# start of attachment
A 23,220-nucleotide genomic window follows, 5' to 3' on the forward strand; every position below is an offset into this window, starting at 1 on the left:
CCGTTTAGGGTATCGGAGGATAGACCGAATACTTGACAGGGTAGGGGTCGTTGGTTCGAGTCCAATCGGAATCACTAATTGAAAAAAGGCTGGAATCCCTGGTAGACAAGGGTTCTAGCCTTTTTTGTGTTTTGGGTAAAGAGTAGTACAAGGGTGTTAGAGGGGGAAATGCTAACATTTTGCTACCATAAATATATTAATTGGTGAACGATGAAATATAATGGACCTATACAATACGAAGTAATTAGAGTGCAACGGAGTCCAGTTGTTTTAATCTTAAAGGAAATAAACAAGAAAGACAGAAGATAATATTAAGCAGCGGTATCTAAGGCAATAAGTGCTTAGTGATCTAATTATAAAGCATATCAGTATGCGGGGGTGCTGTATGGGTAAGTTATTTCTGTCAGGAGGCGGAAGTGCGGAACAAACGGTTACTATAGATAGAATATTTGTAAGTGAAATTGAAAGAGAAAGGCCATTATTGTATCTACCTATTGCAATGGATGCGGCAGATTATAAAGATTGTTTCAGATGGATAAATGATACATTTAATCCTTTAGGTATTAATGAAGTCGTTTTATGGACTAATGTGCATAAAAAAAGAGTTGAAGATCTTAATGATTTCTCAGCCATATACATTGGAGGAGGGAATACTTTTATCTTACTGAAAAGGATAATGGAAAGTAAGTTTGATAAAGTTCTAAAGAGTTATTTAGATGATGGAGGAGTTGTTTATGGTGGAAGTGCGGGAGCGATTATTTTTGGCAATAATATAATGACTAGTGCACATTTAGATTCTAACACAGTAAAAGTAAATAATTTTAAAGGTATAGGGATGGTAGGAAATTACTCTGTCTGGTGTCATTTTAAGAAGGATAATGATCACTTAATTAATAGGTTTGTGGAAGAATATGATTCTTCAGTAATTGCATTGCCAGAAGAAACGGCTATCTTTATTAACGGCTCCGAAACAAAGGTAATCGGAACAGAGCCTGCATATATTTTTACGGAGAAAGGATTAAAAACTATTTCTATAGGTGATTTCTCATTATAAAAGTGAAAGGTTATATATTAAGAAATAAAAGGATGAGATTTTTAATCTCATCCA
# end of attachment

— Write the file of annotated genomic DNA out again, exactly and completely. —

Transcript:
A 23,220-nucleotide genomic window follows, 5' to 3' on the forward strand; every position below is an offset into this window, starting at 1 on the left:
CCGTTTAGGGTATCGGAGGATAGACCGAATACTTGACAGGGTAGGGGTCGTTGGTTCGAGTCCAATCGGAATCACTAATTGAAAAAAGGCTGGAATCCCTGGTAGACAAGGGTTCTAGCCTTTTTTGTGTTTTGGGTAAAGAGTAGTACAAGGGTGTTAGAGGGGGAAATGCTAACATTTTGCTACCATAAATATATTAATTGGTGAACGATGAAATATAATGGACCTATACAATACGAAGTAATTAGAGTGCAACGGAGTCCAGTTGTTTTAATCTTAAAGGAAATAAACAAGAAAGACAGAAGATAATATTAAGCAGCGGTATCTAAGGCAATAAGTGCTTAGTGATCTAATTATAAAGCATATCAGTATGCGGGGGTGCTGTATGGGTAAGTTATTTCTGTCAGGAGGCGGAAGTGCGGAACAAACGGTTACTATAGATAGAATATTTGTAAGTGAAATTGAAAGAGAAAGGCCATTATTGTATCTACCTATTGCAATGGATGCGGCAGATTATAAAGATTGTTTCAGATGGATAAATGATACATTTAATCCTTTAGGTATTAATGAAGTCGTTTTATGGACTAATGTGCATAAAAAAAGAGTTGAAGATCTTAATGATTTCTCAGCCATATACATTGGAGGAGGGAATACTTTTATCTTACTGAAAAGGATAATGGAAAGTAAGTTTGATAAAGTTCTAAAGAGTTATTTAGATGATGGAGGAGTTGTTTATGGTGGAAGTGCGGGAGCGATTATTTTTGGCAATAATATAATGACTAGTGCACATTTAGATTCTAACACAGTAAAAGTAAATAATTTTAAAGGTATAGGGATGGTAGGAAATTACTCTGTCTGGTGTCATTTTAAGAAGGATAATGATCACTTAATTAATAGGTTTGTGGAAGAATATGATTCTTCAGTAATTGCATTGCCAGAAGAAACGGCTATCTTTATTAACGGCTCCGAAACAAAGGTAATCGGAACAGAGCCTGCATATATTTTTACGGAGAAAGGATTAAAAACTATTTCTATAGGTGATTTCTCATTATAAAAGTGAAAGGTTATATATTAAGAAATAAAAGGATGAGATTTTTAATCTCATCCA